Every day, students walk into the U-32 cafeteria’s men’s bathroom, take advantage of the facilities, wash their hands, and leave. Few students notice the large “1488” etched into one of the black stall doors, and even fewer understand its reference to the writings of the white supremacist and terrorist, David Lane.
The “14” represents Lane’s 14 Words: “We must secure the existence of our people and a future for white children.” The 88 represents either his 88 Precepts essay, or Heil Hitler as “H” is the eighth letter of the alphabet, so “88” is “HH”. For those who do know these meanings, the number is a message of hatred and exclusion.
Hate symbols have become common at U-32. Some students might not be affected by them, but for others, they represent a community that doesn’t respect them and a reminder of past and present wrongs.
Tegan Lapan, a sophomore and student of color, has been dealing with hate symbols all her life. An especially memorable moment was in her elementary school, Waits River Valley, when students drew Nazi symbols and KKK symbols and slipped them into her locker.
They didn’t stop there. They drew the same symbols on their hands and pretend to ward off Tegan like she was a demon. Tegan said that some people might be surprised by her story, but hate symbols are more common than people think.
Now at U-32, she still experiences hate symbols. She sees them in the halls and remembers seeing students clustered around one, laughing. “You can’t let them be consuming,” Tegan said, “because they’re everywhere.”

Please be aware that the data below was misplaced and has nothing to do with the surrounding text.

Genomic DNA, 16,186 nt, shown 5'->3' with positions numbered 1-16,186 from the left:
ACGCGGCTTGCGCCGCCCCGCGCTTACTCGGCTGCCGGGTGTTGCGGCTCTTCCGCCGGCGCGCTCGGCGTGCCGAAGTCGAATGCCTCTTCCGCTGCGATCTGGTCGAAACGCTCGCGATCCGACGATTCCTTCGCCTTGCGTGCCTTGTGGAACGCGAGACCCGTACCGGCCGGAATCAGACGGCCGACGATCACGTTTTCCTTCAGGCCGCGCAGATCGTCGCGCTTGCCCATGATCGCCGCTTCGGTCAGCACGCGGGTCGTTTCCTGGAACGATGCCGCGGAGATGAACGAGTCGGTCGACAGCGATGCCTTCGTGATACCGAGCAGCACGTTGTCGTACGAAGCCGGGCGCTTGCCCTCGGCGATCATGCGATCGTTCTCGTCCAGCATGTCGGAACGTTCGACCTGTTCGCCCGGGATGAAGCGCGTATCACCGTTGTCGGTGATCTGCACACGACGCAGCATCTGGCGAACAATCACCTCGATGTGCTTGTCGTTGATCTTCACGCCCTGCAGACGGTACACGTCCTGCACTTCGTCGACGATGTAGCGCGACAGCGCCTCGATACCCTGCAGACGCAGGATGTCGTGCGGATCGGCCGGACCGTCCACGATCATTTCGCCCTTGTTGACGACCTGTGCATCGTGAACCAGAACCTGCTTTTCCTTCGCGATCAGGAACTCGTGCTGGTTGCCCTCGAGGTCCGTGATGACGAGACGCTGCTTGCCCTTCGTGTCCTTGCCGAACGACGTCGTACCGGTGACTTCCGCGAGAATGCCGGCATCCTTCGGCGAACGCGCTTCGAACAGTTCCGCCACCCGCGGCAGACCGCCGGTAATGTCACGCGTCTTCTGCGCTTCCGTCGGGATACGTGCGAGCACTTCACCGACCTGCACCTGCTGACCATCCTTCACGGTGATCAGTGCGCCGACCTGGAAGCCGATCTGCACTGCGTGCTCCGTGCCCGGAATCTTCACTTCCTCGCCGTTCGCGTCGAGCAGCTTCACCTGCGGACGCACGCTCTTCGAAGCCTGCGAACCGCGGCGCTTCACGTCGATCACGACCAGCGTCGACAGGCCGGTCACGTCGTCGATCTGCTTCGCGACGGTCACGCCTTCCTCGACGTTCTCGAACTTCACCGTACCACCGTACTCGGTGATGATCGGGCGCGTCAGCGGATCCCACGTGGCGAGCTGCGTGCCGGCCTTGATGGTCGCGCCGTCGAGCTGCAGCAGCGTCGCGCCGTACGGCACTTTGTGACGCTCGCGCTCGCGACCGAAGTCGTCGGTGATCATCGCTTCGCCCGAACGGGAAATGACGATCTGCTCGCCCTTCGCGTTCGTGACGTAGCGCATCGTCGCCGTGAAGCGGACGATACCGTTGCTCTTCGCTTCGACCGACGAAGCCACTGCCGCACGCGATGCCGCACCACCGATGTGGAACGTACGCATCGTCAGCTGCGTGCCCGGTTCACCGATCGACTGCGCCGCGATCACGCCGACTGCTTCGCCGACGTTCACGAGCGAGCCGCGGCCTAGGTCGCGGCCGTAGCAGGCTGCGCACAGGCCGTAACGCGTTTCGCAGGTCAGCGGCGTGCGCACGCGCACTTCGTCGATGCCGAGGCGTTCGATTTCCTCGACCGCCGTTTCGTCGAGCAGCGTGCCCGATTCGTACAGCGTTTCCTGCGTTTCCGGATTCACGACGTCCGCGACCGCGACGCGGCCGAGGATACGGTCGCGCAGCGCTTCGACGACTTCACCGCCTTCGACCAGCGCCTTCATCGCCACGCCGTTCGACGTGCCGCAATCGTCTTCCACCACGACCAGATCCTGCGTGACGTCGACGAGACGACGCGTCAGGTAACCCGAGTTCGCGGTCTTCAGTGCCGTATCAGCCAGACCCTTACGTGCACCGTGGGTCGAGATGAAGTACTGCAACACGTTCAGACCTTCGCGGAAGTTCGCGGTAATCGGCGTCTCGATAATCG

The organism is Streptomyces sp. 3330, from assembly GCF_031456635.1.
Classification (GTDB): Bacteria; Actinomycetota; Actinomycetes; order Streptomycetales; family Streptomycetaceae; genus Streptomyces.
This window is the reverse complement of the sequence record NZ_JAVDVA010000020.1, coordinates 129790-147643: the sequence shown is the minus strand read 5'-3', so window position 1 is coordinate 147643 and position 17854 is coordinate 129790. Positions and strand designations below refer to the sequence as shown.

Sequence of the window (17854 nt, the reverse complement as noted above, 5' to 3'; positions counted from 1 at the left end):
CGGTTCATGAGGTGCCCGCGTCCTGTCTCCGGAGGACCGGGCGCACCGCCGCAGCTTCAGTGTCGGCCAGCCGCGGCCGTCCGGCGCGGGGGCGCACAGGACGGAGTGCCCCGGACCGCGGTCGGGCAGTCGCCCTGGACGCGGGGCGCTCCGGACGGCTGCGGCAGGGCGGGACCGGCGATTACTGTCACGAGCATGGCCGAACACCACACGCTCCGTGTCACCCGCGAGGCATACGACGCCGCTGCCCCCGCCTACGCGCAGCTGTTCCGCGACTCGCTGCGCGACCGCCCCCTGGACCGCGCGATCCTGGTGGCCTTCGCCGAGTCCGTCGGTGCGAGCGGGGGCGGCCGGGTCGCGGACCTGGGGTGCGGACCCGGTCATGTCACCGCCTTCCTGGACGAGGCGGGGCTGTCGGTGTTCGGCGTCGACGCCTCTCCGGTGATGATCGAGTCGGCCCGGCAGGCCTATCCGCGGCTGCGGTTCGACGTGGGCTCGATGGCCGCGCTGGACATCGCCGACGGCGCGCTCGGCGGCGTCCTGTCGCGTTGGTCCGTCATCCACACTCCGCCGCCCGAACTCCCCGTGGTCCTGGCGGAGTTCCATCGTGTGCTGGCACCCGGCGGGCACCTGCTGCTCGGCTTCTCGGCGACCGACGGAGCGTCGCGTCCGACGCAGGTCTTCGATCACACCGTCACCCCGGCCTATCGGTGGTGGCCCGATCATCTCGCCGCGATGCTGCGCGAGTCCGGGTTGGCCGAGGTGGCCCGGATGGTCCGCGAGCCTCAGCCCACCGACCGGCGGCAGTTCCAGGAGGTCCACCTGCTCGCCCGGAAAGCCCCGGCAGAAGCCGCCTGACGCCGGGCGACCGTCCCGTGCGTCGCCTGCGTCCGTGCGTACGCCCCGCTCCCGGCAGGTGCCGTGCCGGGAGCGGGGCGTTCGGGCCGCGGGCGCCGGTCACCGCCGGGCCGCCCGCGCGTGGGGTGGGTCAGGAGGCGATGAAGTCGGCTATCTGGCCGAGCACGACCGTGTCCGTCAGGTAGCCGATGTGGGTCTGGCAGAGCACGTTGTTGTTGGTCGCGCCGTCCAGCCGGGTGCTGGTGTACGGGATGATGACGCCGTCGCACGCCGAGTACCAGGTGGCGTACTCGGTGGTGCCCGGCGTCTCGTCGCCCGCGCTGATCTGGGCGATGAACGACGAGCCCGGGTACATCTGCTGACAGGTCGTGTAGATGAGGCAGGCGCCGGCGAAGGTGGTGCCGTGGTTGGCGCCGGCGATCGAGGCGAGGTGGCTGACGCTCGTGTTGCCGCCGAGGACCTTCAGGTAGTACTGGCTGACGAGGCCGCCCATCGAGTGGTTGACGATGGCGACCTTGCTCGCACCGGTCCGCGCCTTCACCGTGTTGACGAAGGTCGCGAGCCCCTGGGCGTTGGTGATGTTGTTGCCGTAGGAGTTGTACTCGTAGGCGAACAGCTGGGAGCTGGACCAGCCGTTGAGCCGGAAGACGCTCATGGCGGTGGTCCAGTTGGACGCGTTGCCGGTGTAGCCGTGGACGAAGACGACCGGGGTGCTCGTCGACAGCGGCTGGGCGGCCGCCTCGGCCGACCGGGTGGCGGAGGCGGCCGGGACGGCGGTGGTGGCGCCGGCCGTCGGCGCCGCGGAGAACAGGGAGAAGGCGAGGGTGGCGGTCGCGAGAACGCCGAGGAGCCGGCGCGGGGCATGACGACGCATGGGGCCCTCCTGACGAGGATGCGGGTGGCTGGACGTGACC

All across the country, hate has been rising. According to FBI statistics, from 2016 to 2017, hate crime reports increased by 17%. This follows a trend of hate crimes rising over the two years before 2017.
To Devante Lee, a junior and student of color at U-32, the hate symbol he has experienced most in Vermont is the Confederate flag. Devante said that he realizes that some people use it as a sign of southern pride, but he sees it as a hate symbol. Students have the flag on bumper stickers, hats, shirts, and as Chromebook backgrounds.
One of Devante’s most memorable moments with the Confederate flag was when the Black Lives Matter flag was raised. The day of the raising, students stood outside the school with Confederate flags. One kid even flew the flag from their bus.
“What would you do if you had a student of color on that bus,” Devante said, “having to sit there, feeling terrified because there’s a Confederate flag hanging off their bus, while they’re surrounded by just white kids.”
David Hannigan, the head of Buildings and Grounds at U-32, reported that the custodians find hate symbols in spurts. The last time David worked as a custodian, he estimated they found fewer than 20 hate symbols in a year.
David said the most common hate symbol the custodians find is a swastika. They find them in hallways and stairways, but most often in the men’s bathrooms. When they find a hate symbol they take a picture of it, send it to the administration, and clean it up. David said cleaning it is really all they can do: “Hopefully they’ll move on or smarten up.”